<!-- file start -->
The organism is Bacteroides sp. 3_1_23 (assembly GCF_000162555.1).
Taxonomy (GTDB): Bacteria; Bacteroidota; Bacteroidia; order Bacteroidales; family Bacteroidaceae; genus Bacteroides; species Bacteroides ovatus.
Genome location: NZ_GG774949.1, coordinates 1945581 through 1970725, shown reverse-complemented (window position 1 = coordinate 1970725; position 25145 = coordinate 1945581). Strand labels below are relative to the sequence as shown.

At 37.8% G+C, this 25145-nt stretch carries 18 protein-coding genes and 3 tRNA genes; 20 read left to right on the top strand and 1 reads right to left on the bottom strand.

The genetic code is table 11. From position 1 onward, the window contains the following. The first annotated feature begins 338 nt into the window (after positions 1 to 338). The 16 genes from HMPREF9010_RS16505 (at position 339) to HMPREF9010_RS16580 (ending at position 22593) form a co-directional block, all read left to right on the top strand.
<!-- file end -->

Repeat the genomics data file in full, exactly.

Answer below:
The organism is Bacteroides sp. 3_1_23 (assembly GCF_000162555.1).
Taxonomy (GTDB): Bacteria; Bacteroidota; Bacteroidia; order Bacteroidales; family Bacteroidaceae; genus Bacteroides; species Bacteroides ovatus.
Genome location: NZ_GG774949.1, coordinates 1945581 through 1970725, shown reverse-complemented (window position 1 = coordinate 1970725; position 25145 = coordinate 1945581). Strand labels below are relative to the sequence as shown.

At 37.8% G+C, this 25145-nt stretch carries 18 protein-coding genes and 3 tRNA genes; 20 read left to right on the top strand and 1 reads right to left on the bottom strand.

The genetic code is table 11. From position 1 onward, the window contains the following. The first annotated feature begins 338 nt into the window (after positions 1 to 338). The 16 genes from HMPREF9010_RS16505 (at position 339) to HMPREF9010_RS16580 (ending at position 22593) form a co-directional block, all read left to right on the top strand.